Microsoft disclosed a new bug in Windows 10 that causes Desktop Windows Manager (DWM) to crash when a laptop lid is repeatedly opened and closed.
The problem affects only laptops running at 4K resolution either natively or via an external monitor. Microsoft says the problem stems from the DirectX Video Memory Management component and is not a hardware issue. As such, the bug, which was first reported by Bleeping Computer, is expected to be resolved through an upcoming software update.
- Best 2-in-1 laptops in 2020
- How to Use Windows 10
- Windows 10 Start Menu redesign looks beautiful: What to expect
The victim, Desktop Windows Manager, was introduced in Windows Vista as a novel way for apps to displays pixels on a screen. Instead of drawing directly onto a primary display, apps draw to off-screen surfaces in video memory, which are then rendered onto a desktop image.
"Through desktop composition, DWM enables visual effects on the desktop as well as various features such as glass window frames, 3-D window transition animations, Windows Flip and Windows Flip3D, and high-resolution support," Microsoft explained in a support document.
As outlined, DWM is a critical Windows 10 feature used for visual effects and support of high-resolution displays. Those hit by this flaw have reported various symptoms, from desktop icons being rearranged and resized to a black screen that can only be fixed with a restart.
Who is affected by DWM issues?
The good news is that these DWM problems only arise under specific conditions. Microsoft outlined two unlikely scenarios that can cause the DWM.exe process to stop responding.
- You plug a High-Definition Multimedia Interface (HDMI) monitor into a laptop computer that is running Windows 10.
- The monitor is configured to operate at 4K resolution.
- You repeatedly play a 4K H264 video in Movies & TV on the computer.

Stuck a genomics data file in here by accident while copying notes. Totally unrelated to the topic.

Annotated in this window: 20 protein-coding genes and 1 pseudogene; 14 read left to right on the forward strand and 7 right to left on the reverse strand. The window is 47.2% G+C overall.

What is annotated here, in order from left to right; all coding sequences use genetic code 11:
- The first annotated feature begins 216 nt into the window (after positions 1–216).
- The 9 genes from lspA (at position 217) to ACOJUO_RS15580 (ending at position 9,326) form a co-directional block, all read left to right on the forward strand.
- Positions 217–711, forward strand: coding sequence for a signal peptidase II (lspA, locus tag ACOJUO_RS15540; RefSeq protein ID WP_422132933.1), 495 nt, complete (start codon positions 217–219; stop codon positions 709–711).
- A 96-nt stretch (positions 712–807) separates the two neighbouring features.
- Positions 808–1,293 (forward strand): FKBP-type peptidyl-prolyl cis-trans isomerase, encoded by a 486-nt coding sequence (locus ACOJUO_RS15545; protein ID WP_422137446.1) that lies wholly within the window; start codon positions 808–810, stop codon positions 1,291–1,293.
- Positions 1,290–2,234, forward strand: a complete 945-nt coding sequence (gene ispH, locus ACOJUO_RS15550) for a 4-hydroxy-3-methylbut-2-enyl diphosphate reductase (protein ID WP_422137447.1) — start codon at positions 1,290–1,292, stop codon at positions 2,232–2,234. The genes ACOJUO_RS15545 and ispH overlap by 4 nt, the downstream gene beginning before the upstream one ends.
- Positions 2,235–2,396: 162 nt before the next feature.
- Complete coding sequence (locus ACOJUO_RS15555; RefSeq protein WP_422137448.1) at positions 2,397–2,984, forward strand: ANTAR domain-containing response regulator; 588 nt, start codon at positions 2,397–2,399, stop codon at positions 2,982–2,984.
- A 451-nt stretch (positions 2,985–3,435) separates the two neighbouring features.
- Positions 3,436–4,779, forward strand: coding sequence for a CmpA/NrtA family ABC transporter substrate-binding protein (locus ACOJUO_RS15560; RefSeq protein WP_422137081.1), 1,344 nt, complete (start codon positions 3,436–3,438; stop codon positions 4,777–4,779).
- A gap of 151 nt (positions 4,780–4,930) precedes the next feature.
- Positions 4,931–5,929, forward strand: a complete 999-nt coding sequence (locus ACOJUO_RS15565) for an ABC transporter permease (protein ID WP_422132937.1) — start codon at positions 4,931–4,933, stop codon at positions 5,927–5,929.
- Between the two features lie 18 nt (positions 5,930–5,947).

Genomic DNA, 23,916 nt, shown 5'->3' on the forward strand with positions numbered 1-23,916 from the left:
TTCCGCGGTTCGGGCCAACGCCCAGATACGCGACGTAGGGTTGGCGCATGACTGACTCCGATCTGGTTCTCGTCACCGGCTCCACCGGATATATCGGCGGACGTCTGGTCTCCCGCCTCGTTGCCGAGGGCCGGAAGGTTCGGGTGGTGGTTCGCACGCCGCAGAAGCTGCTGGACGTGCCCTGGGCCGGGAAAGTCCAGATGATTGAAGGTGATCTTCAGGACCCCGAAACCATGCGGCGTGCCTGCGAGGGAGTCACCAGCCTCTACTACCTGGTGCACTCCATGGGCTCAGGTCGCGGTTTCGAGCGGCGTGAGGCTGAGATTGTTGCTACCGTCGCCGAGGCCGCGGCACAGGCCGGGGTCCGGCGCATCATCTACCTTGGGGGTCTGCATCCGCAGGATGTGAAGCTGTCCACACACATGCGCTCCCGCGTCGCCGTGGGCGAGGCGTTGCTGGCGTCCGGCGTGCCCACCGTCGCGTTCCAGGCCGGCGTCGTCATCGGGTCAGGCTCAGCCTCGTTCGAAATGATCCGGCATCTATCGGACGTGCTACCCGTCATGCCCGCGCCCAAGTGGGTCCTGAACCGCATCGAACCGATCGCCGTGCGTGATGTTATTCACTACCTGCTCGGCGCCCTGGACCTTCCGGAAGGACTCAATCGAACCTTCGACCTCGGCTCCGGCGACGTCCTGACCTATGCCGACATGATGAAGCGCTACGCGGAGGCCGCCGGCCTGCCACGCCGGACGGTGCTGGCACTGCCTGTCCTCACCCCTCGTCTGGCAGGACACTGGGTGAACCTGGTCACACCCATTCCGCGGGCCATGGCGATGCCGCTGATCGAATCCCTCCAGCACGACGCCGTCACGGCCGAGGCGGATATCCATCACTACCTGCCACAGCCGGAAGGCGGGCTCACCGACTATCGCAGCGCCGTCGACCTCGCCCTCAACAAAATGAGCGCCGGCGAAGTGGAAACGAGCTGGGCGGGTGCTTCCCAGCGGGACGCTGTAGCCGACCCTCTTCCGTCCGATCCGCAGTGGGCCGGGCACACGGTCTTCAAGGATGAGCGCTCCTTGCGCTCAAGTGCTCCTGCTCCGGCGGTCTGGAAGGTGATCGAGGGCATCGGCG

- In Control Panel, you open the Advanced settings screen of the Power Options item, and then you set Lid close action as Do nothing.
- While the 4K video is playing back, you repeatedly close and open the computer lid.
- You connect two 4K monitors to a Thunderbolt 3 docking station.
- You connect a laptop that has a 4K solution monitor to the docking station, and then you configure a triple 4K display configuration in either "clone" or "extend" mode.
- You repeatedly undock and redock the laptop.
What to do now
Microsoft is working on a solution but didn't say when it would arrive. We suspect it will be released in a Windows 10 update in the coming weeks or months.
Until then, look over the two scenarios above and make sure not to replicate those actions. If you have a 4K laptop, or are connected to a 4K monitor, you'll need to be extra careful.
Stay in the know with Laptop Mag
Get our in-depth reviews, helpful tips, great deals, and the biggest news stories delivered to your inbox.
Phillip Tracy is the assistant managing editor at Laptop Mag where he reviews laptops, phones and other gadgets while covering the latest industry news. After graduating with a journalism degree from the University of Texas at Austin, Phillip became a tech reporter at the Daily Dot. There, he wrote reviews for a range of gadgets and covered everything from social media trends to cybersecurity. Prior to that, he wrote for RCR Wireless News covering 5G and IoT. When he's not tinkering with devices, you can find Phillip playing video games, reading, traveling or watching soccer.